Brighton Fringe 2012
Sam Devereaux has written and performed this powerful take on fading stardom in a show that combined monologue and music.
I saw this show last year at the Caroline of Brunswick and gave it a three star review. It was a show with potential. A show in need of a director. A show in need of sharpening up. Sam Devereaux had created a strongly defined character, a fading star and we are given intimate access to his dressing room prior to taking, once again, to the Las Vegas stage.
So we are back. And Sam Devereux is back as well, this time at the Jive Monkey. And Sam has developed the show. It is now the show is right where it needs to be, and still on a journey to somewhere outstanding. It is almost there.
This is the story of a rock star who finally gets to say what he’s wanted to say for a very long time.
A fading singer megastar, fading fast, and this all takes place before he goes on stage, again as he has done for so many years, ready to play in front of his remaining hard core fans who expect nothing more than the same again and again. He has his whiskey, his inhaler and his memories for company.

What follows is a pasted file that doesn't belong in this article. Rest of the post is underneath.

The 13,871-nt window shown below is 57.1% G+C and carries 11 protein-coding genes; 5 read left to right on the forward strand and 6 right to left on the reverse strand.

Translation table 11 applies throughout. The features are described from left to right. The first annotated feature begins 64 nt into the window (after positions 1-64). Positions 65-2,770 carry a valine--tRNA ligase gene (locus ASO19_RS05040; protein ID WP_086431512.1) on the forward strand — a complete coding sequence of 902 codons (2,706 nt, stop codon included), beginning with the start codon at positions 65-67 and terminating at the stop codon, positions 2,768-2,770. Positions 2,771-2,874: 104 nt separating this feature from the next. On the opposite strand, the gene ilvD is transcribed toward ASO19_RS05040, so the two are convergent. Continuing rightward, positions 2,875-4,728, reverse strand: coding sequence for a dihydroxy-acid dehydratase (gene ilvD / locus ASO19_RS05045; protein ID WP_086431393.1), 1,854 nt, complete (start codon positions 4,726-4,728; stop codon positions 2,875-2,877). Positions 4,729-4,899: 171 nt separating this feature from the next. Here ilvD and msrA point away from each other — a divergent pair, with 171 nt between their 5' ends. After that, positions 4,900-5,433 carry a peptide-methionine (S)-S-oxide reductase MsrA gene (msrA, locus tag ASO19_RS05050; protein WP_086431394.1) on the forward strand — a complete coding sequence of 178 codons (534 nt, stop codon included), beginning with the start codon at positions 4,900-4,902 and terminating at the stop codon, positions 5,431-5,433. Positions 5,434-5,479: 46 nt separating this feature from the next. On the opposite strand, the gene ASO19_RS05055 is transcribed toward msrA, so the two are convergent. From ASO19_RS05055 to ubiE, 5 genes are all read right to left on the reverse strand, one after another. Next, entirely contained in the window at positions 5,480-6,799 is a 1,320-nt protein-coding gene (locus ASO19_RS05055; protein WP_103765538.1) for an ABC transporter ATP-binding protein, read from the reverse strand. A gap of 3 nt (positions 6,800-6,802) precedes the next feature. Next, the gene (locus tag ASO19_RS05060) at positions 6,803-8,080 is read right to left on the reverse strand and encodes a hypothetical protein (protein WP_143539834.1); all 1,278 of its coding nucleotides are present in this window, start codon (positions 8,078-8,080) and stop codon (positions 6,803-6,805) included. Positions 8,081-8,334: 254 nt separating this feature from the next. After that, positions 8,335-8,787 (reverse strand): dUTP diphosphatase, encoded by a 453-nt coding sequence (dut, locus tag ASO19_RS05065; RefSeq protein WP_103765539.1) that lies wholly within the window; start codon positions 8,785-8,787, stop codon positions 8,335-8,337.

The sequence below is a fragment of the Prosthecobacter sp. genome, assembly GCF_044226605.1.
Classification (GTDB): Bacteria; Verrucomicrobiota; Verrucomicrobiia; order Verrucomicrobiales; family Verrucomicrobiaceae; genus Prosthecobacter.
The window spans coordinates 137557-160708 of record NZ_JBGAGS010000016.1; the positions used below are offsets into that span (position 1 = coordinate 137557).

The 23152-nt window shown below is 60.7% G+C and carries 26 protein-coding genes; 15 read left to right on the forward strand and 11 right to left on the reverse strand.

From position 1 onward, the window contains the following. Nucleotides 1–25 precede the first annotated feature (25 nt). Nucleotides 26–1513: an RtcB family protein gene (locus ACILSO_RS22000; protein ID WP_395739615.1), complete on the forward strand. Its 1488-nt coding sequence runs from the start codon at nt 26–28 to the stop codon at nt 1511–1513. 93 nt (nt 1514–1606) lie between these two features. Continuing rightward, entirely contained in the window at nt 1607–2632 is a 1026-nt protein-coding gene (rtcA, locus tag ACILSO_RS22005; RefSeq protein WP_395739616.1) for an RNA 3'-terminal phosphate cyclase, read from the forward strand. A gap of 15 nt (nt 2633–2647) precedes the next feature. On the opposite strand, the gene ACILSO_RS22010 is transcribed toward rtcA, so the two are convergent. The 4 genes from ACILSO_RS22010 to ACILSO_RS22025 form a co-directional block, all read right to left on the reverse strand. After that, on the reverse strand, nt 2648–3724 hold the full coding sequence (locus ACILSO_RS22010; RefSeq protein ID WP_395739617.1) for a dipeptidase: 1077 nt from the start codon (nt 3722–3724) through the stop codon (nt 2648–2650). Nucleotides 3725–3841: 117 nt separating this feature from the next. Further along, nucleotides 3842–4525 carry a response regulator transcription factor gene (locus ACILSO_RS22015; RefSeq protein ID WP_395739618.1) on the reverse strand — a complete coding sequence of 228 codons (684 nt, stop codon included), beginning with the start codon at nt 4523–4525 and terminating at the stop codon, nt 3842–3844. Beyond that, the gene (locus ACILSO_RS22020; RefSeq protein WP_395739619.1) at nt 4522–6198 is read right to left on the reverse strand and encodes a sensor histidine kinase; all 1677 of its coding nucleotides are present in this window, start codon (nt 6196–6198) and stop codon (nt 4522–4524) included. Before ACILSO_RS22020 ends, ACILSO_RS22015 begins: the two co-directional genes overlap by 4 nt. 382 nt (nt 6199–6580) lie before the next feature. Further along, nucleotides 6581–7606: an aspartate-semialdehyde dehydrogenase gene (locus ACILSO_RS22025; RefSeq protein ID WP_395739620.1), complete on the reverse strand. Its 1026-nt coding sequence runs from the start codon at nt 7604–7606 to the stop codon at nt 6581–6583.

Devereux inhabits the stage and the character very well. This is the beer bellied "king" in white vest and underpants has clear parallels with The King himself, but Devereaux has defined this particular character well enough for this not to be some kind of dark tribute play.
A cocktail of itransforms him into the stage-ready icon and this is a powerful bit of theatre. When he steps into the lights a dark irony infuses the strong singing and the pain comes through the style of singing. There’s a lot of subtlety here – this is no caricature.
We get a piece of the gig itself which follows the dressing room reflections and the bathos is well crafted. The ageing star, youthful yet out of breath and drugged up and then the veil lifts on the stage and the raw real human steps forward and confesses. Affecting theatre, delivered with full blooded commitment by Devereaux. There’s no caricature here – we gave a character created and portrayed with texture and a lot of simple gestures and mannerisms. We move from meeting a disagreeable person, to encountering his humanity and honesty, to feeling for him, even caring for him. And it is through his music that both the tragedy and beauty of ‘Charlie’s blues’ catches the heart’s fire. A study if the pain of stardom, the price of fame, and the joys and dangers of the road.
Sam can act and he can also sing. His accent skill lends believability to the part and there’s scope to develop this yet further. Occasionally there’s a clumsiness in the pacing.
I still believe it has another notch to achieve towards outstanding but I’m more than happy to highly recommend this gripping, touching, sad and harshly funny in places piece of theatre.